Sunday, July 06, 2008

Idoneus per Cardinal Egan

The Latin Mass is receiving a lot of discussion in Catholic forums online. A piece titled "Summorum Pontificum" One Year Later (Part 1) addresses many of the issues raised, among them competence to say the Latin Mass, as below:

"For example, "Summorum Pontificum" says priests must be idoneus, "capable, competent" to say Mass with the older book. Idoneus, a technical term, refers to the minimum requirements for competence, not to expertise.

Cardinal Edward Egan of New York, a distinguished canonist in his day, correctly stated that idoneus, as far as the Latin language is concerned, means that the priest must be able to pronounce the words properly. That is the minimum."

Cardinal Egan is quoted in the media as stating that Father Sawicki was not fluent Lithuanian. This statement is, at times, listed among the reasons for closing Our Lady of Vilnius.

Is "idoneus" different for a priest saying Mass in a vernacular that is not his native tongue? Is fluency required? Why should that case be any different from the Latin Mass.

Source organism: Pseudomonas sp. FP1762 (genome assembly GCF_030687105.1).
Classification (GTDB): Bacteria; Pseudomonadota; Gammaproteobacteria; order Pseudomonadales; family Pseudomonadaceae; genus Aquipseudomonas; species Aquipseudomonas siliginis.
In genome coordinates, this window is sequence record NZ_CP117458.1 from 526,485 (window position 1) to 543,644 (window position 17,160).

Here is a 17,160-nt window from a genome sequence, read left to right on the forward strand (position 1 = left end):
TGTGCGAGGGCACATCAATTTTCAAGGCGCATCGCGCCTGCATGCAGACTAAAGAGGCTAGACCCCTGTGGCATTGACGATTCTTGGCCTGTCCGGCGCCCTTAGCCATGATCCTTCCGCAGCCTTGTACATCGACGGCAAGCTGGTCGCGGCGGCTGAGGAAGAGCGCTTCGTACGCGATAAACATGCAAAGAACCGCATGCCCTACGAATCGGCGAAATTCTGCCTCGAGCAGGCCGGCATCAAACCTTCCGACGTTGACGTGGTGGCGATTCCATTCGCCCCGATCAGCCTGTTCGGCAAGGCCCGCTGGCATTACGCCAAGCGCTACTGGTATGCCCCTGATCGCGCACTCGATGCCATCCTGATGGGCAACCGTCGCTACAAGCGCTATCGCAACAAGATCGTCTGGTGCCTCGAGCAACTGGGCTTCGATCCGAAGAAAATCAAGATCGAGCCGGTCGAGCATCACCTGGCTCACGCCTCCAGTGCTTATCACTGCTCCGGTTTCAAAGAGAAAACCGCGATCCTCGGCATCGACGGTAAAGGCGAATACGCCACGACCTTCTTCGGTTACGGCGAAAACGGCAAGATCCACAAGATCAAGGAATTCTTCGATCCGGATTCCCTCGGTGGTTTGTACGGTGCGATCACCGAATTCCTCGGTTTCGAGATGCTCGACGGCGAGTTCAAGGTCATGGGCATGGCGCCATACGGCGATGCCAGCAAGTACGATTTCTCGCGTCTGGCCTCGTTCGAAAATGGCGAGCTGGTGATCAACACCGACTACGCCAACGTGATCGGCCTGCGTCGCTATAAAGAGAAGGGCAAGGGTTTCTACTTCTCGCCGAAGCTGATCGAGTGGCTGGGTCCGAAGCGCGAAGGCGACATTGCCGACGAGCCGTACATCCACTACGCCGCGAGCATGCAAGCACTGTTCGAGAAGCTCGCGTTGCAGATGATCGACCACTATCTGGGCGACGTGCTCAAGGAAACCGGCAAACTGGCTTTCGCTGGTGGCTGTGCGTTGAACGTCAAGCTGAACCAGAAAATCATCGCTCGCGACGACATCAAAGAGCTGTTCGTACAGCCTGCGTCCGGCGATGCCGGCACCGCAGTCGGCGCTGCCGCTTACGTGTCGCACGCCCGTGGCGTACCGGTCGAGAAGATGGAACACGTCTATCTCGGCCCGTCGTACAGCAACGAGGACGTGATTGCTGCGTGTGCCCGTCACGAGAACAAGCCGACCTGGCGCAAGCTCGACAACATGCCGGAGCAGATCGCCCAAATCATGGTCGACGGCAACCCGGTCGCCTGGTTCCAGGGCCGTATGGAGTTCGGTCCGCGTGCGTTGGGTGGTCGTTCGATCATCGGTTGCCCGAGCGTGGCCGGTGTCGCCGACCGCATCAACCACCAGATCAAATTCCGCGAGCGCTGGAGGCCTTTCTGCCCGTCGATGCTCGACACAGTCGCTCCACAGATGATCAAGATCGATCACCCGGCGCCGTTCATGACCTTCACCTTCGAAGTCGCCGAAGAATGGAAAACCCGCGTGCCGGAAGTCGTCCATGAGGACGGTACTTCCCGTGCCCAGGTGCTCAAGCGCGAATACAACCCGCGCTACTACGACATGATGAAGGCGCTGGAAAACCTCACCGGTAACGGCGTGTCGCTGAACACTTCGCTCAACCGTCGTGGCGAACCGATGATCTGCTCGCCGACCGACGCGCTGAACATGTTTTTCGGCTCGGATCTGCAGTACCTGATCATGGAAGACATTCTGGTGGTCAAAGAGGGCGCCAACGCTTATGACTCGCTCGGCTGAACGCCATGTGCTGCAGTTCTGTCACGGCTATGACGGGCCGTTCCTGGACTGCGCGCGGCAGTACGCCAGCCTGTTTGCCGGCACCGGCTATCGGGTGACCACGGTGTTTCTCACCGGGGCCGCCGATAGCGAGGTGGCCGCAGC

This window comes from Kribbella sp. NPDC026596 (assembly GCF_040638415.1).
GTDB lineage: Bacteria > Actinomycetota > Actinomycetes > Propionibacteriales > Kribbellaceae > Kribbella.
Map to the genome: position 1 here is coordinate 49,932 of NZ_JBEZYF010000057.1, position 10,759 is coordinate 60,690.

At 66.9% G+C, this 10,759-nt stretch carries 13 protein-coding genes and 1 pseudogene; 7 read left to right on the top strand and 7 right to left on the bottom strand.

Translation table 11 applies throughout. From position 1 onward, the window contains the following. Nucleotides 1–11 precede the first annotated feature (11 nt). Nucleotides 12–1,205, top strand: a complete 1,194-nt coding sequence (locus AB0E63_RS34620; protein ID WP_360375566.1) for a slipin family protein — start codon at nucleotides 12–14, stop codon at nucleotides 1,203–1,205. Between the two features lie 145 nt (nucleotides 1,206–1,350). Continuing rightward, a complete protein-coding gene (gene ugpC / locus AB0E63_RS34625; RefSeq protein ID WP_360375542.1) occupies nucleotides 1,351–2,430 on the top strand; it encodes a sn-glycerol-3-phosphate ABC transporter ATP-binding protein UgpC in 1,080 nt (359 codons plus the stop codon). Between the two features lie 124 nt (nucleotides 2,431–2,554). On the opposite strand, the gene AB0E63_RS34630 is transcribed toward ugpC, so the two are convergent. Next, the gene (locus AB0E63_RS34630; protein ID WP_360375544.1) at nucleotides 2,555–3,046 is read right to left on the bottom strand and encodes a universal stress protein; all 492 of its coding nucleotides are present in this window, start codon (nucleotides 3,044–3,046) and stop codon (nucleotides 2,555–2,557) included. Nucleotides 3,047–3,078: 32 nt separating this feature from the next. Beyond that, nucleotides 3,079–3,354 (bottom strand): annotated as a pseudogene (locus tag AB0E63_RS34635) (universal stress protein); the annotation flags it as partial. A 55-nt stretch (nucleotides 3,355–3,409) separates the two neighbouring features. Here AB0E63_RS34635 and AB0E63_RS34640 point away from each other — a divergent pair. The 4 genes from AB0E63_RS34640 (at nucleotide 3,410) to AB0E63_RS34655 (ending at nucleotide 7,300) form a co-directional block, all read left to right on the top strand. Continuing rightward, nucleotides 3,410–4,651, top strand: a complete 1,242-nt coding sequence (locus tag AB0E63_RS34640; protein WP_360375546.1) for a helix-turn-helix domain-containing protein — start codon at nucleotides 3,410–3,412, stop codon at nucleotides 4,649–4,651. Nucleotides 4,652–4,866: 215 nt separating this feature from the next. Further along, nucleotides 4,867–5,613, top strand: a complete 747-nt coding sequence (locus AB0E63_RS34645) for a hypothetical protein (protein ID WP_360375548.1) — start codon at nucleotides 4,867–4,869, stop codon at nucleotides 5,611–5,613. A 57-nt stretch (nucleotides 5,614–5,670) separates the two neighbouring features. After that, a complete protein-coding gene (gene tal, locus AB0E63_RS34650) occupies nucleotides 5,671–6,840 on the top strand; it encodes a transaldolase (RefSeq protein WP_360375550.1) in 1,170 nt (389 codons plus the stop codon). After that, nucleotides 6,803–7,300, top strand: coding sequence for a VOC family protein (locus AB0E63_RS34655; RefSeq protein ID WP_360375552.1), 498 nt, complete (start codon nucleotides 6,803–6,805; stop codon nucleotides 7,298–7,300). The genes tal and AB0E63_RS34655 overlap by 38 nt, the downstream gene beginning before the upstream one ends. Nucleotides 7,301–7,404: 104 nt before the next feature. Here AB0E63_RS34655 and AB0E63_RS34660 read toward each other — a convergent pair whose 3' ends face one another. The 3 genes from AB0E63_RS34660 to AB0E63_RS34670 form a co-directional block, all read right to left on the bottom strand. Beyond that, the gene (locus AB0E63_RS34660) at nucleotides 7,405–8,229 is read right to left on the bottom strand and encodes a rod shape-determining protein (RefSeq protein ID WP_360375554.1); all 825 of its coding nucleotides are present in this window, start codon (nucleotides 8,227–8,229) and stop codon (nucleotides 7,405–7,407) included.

Please discuss. Inquiring minds want to know.

1 comment:

Anonymous said...

This all makes me wonder about the validity of Masses I attended in the past. I'm thinking back to the French-Canadian priest in the early 1960's whose Latin pronunciation was different than what we were used to. Or how about this? About ten years ago I was attending an early morning Mass and the priest held up the bread and said "this is the cup of...oh,excuse me..." He then took a moment to recollect and began the consecration again.
Idoneus... the priest needs to be able to pronounce the words properly. When I worked in child care we always told the children "use your words" when disagreements, scuffles and fights would arise. Maybe words failed Cardinal Egan on February 26, 2007 or maybe he just couldn't figure out how to pronounce them. Maybe he could have used words instead of sending a squadron of goons to padlock our church and destroy a community of believers.